Cyber attack increase across Africa threatens digital growth

As cyberattacks continue to rise across Africa, the need for data protection skills is urgent, with 90% of businesses lacking cybersecurity measures

Cyberattacks on businesses across Africa are increasing at an alarming rate, making cybersecurity a crucial priority for businesses.

As of February 2023, reported by African Business, approximately 90% of African businesses were operating without cybersecurity protocols in place, making them increasingly vulnerable to cyber threats like hacking, phishing and malware attacks.

A lack of digital security infrastructure in an environment where digital technologies are rapidly advancing has made security around data even more urgent. Particularly in areas like healthcare and education, it is even more necessary to protect personal data from any type of breach or hack.

Cyber crime increased by 76% in some African nations

Global cyber crime has been at a critical point throughout 2023, with countries like India calling for more workers in cybersecurity as a result of a shortage, for example. In March 2023 alone, 41.9m records were compromised by cyberattacks across the world, suggesting that the need to protect valuable data is urgent. 

Africa more broadly also faces a growing 100,000 person gap in the number of certified cybersecurity professionals In conjunction with this, Q1 2023, multinational cybersecurity company Kaspersky revealed that Nigeria, South Africa and Kenya have the highest level of cyber threat in the continent.

Backdoor and spyware attacks were cited as the most common threat types in South Africa, accumulating 106,000 attack attempts. 

Similar attack attempts were also observed in Nigeria (46,000), with the same type of attack reaching 143,000 in Kenya. However, in Kenya, exploits emerged as the most dominant form of attack with 177,000 incidents blocked.

Similarly, Liquid C2, a pan-African technology group, has revealed that the number of cyberattacks on businesses in Kenya, South Africa, and Zambia had increased. Kenyan businesses reported an 82% increase, while South African businesses recorded a 62% increase and Zambian business 62%.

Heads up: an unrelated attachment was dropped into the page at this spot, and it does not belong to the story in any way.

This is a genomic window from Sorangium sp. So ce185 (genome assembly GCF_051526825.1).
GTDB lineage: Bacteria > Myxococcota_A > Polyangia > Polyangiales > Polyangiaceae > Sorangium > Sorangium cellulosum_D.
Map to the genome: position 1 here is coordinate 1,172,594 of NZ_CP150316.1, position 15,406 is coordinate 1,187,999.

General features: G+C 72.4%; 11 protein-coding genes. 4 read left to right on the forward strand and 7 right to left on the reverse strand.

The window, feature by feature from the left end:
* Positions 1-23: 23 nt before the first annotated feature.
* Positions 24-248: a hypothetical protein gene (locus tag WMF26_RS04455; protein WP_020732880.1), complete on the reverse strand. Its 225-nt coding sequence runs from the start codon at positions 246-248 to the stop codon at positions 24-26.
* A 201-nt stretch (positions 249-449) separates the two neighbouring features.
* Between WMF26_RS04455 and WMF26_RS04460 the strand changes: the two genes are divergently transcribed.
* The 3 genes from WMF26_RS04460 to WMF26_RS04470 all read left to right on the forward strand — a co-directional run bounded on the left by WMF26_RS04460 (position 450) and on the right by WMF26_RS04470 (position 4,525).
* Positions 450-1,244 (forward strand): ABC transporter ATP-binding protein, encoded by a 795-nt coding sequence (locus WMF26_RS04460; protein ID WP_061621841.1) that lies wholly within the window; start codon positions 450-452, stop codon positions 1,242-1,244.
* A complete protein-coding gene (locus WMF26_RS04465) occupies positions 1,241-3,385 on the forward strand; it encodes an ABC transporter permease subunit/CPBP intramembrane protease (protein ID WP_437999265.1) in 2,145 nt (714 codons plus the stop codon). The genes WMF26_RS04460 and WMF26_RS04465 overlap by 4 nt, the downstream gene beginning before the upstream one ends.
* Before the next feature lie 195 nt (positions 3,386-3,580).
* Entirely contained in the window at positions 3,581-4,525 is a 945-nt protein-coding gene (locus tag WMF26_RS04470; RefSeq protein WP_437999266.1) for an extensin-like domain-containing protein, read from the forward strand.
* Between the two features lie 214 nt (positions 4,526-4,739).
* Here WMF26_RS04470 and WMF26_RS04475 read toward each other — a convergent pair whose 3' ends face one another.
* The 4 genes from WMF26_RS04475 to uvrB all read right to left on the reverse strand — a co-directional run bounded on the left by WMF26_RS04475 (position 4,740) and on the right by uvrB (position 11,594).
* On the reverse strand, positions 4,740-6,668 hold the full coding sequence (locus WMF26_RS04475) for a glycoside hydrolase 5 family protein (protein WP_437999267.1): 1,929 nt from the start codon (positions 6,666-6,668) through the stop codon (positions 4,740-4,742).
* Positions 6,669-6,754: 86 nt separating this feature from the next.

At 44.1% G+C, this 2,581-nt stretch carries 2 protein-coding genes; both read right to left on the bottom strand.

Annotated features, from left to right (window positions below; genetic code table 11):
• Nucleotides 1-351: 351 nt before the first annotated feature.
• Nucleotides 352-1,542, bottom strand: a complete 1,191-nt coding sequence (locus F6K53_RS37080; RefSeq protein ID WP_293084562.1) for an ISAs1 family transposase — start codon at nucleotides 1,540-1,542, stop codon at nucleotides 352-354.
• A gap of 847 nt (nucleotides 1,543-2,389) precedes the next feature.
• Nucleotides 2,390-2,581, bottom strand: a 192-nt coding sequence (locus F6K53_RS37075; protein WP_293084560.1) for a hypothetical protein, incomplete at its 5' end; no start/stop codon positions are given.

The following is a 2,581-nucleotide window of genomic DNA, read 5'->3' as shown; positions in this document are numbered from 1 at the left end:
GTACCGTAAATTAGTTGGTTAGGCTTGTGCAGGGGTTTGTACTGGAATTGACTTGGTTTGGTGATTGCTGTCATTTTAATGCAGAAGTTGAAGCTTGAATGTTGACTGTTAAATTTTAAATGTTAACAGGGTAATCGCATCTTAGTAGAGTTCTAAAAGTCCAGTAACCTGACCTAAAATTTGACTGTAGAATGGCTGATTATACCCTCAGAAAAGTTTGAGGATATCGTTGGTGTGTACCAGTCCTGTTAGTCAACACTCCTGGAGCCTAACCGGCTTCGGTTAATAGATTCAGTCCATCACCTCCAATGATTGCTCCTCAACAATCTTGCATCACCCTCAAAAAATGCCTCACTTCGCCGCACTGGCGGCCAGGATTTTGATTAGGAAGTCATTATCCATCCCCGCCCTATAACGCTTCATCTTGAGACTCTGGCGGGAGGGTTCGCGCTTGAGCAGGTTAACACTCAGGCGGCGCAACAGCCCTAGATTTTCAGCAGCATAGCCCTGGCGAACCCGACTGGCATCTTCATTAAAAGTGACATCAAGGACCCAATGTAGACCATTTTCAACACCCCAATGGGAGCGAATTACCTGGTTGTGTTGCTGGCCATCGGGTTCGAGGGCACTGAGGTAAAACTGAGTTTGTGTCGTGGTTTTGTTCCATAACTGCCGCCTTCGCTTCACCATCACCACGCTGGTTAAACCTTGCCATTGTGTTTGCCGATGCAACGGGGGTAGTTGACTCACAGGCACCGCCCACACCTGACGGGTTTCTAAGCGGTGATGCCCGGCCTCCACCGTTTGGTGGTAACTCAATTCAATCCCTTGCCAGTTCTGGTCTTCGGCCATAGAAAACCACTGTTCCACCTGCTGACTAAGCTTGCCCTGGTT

“A robust approach for data protection”

Businesses must be able to acquire the resources and knowledge to better reduce cyber risk. All respondents from the report highlighted that they were starting to advance positively in cloud and digital strategies. Having hired cyber security staff members or signed up with a cyber security team to assist them, the hope is that the job gap will close. 

Data protection consultancy companies like Serianu are positioned well to assist African businesses in cyber security endeavours, by providing training resources, threat detection and monitoring and technology support.

In particular, the company has recently partnered with IT solutions company, Digital Jewels, so that the two companies can collectively provide complementary offerings in cyber security.

“We expect Serianu’s partnership with Digital Jewels to deliver a robust approach for data protection and processes, governance frameworks and technology” said Serianu CEO William Makatiani.

It is crucial that cyber security organisations continue to partner with like-minded companies in this way so that countries across Africa can continue to expand and develop their information security and data protection capabilities.


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